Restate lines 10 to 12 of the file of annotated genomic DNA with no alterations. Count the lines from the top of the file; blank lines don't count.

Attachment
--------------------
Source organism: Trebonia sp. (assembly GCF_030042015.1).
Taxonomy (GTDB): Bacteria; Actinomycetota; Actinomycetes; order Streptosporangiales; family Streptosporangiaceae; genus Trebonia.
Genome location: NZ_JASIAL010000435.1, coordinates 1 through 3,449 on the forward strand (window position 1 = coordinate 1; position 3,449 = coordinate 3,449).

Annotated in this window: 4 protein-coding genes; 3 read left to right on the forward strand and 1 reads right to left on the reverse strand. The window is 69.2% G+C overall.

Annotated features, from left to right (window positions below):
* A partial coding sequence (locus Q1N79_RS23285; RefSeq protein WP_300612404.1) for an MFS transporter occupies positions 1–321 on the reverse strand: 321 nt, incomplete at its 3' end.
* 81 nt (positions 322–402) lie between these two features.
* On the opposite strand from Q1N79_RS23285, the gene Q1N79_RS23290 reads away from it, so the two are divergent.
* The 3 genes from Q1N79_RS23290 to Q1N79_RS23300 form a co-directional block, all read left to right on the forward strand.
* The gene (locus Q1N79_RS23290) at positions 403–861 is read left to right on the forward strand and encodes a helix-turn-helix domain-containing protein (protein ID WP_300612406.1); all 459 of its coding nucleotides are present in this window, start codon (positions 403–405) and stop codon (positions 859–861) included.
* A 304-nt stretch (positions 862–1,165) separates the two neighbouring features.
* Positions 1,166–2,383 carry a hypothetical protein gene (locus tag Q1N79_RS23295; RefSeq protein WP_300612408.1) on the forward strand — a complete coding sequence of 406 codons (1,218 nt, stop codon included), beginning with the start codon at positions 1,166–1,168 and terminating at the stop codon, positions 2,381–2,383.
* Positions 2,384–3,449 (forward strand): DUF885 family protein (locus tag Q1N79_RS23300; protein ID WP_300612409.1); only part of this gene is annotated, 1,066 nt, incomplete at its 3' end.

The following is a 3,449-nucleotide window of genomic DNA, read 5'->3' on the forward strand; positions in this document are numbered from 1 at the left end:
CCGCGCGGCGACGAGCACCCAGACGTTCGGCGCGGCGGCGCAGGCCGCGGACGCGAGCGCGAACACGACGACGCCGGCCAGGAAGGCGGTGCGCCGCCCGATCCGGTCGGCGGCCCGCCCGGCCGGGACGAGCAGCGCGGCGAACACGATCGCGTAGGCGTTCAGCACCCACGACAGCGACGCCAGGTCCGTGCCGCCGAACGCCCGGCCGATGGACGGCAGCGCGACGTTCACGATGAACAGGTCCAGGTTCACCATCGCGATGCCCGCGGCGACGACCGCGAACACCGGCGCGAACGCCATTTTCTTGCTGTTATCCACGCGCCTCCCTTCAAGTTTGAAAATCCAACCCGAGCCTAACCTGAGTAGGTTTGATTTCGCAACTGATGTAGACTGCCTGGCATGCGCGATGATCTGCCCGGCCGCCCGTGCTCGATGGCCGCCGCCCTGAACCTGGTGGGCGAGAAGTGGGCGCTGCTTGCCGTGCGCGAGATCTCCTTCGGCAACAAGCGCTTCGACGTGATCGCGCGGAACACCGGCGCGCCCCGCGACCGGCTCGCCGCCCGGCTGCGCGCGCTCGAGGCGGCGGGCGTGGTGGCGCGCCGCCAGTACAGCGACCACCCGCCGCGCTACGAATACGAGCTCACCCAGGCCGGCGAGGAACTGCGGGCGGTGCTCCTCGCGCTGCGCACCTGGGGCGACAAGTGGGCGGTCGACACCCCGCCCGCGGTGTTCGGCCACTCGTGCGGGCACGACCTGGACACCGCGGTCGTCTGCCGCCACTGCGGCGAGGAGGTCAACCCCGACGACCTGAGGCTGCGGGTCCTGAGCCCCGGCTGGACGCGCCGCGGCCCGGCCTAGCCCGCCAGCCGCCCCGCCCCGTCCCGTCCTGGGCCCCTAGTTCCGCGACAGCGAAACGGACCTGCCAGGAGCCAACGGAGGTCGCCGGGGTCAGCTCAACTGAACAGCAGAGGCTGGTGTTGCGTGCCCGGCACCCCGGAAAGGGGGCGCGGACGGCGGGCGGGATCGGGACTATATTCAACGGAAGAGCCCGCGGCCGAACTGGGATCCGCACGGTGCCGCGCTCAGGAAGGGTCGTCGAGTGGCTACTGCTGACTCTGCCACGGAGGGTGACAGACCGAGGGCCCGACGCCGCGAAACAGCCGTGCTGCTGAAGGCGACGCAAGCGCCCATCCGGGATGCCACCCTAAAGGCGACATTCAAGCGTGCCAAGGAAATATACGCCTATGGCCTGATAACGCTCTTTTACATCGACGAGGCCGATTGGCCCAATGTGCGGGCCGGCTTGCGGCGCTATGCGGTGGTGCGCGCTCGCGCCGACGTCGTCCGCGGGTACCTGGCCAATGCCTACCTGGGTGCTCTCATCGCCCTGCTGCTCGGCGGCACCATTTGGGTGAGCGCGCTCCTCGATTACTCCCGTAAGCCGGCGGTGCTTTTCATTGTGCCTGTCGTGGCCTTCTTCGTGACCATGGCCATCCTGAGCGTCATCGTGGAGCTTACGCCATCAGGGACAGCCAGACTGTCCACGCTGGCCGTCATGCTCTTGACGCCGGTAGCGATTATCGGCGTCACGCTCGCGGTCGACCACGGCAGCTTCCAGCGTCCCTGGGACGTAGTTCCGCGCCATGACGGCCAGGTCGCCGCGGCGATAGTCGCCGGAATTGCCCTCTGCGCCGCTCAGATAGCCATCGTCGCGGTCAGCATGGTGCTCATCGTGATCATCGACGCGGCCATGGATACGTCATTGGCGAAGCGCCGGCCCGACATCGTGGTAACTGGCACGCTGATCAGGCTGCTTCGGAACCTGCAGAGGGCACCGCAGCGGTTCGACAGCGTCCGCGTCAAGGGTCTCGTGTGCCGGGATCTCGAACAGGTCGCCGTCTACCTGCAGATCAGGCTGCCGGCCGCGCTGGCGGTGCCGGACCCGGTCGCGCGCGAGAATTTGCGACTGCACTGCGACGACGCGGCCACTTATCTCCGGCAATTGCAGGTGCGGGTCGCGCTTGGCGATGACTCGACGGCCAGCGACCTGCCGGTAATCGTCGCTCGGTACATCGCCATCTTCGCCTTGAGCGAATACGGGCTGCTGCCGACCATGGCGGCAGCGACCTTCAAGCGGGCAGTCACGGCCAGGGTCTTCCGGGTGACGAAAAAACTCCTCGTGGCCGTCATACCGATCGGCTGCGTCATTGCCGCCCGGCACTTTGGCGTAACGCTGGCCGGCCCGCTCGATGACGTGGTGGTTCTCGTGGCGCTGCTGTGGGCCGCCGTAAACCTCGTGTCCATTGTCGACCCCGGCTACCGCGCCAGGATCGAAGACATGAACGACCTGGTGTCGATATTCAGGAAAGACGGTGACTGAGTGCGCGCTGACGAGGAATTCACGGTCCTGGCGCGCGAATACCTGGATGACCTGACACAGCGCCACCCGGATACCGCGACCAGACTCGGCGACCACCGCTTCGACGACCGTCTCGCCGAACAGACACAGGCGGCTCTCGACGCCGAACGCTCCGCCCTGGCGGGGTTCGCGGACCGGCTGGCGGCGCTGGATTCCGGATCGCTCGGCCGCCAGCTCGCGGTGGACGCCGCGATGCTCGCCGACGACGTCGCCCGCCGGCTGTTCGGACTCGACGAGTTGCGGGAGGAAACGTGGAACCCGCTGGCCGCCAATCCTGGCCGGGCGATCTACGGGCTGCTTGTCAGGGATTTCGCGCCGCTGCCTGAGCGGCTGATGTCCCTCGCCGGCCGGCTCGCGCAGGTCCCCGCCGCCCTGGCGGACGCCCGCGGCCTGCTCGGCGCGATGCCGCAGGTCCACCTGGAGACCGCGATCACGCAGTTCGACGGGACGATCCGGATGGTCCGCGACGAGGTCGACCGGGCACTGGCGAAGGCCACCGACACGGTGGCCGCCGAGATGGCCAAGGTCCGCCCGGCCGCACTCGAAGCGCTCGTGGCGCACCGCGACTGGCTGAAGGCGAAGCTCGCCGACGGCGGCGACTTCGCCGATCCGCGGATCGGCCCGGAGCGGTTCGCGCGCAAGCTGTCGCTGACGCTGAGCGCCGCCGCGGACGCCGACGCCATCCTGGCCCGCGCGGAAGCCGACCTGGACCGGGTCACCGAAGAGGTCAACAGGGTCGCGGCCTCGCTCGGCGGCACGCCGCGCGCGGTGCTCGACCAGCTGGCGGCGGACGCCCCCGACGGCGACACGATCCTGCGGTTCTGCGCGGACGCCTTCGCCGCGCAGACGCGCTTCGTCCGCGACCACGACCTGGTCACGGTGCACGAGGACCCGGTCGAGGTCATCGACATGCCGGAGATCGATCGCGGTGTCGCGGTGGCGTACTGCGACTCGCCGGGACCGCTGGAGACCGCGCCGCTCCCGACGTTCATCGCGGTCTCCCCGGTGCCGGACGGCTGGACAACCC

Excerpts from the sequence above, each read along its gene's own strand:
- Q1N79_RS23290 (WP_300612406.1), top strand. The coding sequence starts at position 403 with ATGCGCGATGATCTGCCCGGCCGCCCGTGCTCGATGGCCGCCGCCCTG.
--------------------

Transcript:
* The gene (locus Q1N79_RS23290) at positions 403–861 is read left to right on the forward strand and encodes a helix-turn-helix domain-containing protein (protein ID WP_300612406.1); all 459 of its coding nucleotides are present in this window, start codon (positions 403–405) and stop codon (positions 859–861) included.
* A 304-nt stretch (positions 862–1,165) separates the two neighbouring features.
* Positions 1,166–2,383 carry a hypothetical protein gene (locus tag Q1N79_RS23295; RefSeq protein WP_300612408.1) on the forward strand — a complete coding sequence of 406 codons (1,218 nt, stop codon included), beginning with the start codon at positions 1,166–1,168 and terminating at the stop codon, positions 2,381–2,383.